Meron Hadero was announced the winner of the AKO Caine Prize for African Writing 2021 for her short story The Street Sweep, in a ceremony on Monday, July 26, 2021.
The AKO Caine Prize for African Writing is awarded annually for a short story by an African writer published in English. It is named after the late Sir Michael Caine, former Chairman of Booker plc and Chairman of the Booker Prize management committee for nearly 25 years. Previous winners have been Leila Aboulela (2000), Helon Habila (2001), Binyavanga Wainaina (2002), Yvonne Adhiamho Owuor (2003), Brian Chikwava (2004), Segun Afolabi (2005), Mary Watson (2006), Monica Arac de Nyeko (2007), Henrietta Rose-Innes (2008), EC Osondu (2009), Olufemi Terry (2010), NoViolet Bulawayo (2011), Rotimi Babatunde (2012), Tope Folarin (2013), Okwiri Oduor (2014), Namwali Serpell (2015), Lidudumalingani Mqobothi (2016), Bushra al-Fadil (2017), Makena Onjerika (2018), Lesley Nneka Arimah (2019), and Irenosen Okojie (2020).
The judging panel for 2021 was chaired by Goretti Kyomuhendo alongside Razia Iqbal, Victor Ehikhamenor, Georgina Godwin, and Nicholas Makoha. They announced the winner for 2021 as Ethiopian-American Meron Hadero for her short story The Street Sweep. The Street Sweep sets forth the story of Getu, an Ethiopian boy at a crossroad of his life as he negotiates the imported power dynamics of foreign aid in Addis Ababa. Set against the backdrop of personal trauma, threatening displacement and forced expropriation, the young narrator weighs his opportunities and soon understands the game of survival that leads the story to culminate in a hopeful twist. In this beautiful tale, the street sweep accounts for the young, ingenuous generation, determined to push open the doors previously closed on them.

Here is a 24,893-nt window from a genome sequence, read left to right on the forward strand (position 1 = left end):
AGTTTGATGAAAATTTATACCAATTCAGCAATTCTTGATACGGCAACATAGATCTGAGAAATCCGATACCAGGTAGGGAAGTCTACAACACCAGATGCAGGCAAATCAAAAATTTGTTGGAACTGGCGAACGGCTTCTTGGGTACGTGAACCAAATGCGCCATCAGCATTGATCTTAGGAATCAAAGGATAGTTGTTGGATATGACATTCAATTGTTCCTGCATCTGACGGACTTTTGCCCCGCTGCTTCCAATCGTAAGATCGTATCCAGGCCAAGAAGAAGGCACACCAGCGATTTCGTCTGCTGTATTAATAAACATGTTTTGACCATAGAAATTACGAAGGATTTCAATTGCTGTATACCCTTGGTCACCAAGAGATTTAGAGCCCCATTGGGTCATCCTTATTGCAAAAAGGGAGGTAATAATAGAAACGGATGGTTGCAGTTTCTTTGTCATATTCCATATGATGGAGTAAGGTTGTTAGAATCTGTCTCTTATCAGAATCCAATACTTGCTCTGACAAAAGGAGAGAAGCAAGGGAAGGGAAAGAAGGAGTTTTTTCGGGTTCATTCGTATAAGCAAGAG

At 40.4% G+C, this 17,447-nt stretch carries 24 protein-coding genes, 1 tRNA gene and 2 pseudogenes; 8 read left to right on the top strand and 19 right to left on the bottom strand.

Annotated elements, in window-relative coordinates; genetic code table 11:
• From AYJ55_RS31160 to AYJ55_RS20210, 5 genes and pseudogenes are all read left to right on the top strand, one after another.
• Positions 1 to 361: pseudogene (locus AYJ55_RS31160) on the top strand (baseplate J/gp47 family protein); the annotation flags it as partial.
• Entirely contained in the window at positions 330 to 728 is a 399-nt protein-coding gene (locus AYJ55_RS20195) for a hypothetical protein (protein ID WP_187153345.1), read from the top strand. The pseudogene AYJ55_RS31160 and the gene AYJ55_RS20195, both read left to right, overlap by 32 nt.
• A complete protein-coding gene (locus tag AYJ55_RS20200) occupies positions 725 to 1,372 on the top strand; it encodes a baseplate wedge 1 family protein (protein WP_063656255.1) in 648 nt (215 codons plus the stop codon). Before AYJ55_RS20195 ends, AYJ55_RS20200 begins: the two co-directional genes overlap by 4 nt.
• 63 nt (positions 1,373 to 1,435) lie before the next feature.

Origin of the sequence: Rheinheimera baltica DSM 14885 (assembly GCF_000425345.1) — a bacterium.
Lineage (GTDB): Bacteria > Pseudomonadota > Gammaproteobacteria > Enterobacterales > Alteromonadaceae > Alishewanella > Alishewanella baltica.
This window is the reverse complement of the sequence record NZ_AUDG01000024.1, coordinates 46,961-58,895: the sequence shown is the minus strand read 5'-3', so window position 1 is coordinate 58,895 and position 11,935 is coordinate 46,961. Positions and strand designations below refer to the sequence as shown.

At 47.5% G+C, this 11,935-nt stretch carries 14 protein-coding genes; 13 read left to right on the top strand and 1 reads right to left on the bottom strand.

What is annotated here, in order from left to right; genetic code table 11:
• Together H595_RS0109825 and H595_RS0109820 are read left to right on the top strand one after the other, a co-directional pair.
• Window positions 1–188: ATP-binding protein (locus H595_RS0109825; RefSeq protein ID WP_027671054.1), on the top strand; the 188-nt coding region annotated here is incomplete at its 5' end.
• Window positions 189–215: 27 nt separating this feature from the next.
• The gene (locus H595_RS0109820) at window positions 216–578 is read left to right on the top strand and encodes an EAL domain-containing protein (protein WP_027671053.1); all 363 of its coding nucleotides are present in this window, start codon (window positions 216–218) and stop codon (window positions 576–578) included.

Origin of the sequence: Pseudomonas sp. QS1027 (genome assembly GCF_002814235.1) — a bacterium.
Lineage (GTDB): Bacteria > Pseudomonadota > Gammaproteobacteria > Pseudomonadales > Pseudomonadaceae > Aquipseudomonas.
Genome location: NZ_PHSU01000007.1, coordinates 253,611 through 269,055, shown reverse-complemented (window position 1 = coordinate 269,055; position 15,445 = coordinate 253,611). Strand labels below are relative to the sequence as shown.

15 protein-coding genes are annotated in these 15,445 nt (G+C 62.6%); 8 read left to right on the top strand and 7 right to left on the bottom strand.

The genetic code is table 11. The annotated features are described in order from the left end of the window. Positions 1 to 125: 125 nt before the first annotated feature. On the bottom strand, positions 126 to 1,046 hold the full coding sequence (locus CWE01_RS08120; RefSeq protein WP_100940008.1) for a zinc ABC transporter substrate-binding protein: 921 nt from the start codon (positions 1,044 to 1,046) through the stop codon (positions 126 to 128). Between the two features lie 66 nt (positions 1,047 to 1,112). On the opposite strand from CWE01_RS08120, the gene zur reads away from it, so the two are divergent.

Announcing the winner via a film curated for the award’s announcement Goretti Kyomuhendo said: “The genius of this story lies in Hadero’s ability to turn the lens on the clichéd, NGO story in Africa to ‘do good and do it well’. It takes us away from the external organisation coming to Ethiopia to help the poor, and focuses the narrative on Getu, an eighteen-year-old street sweeper, figuring out ways to navigate the nuances of the rich and poor. Utterly without self-pity, it is Getu’s naivety that endears us to him.”
Watch the announcement below;
Meron Hadero wins the prize money of £10,000 and the other shortlisted writers all receive £500. An anthology containing the five 2021 AKO Caine Prize shortlisted stories will be published along with two short stories from the Prize’s Online With Vimbai programme, respectively by Rafeeat Aliyu and TJ Benson.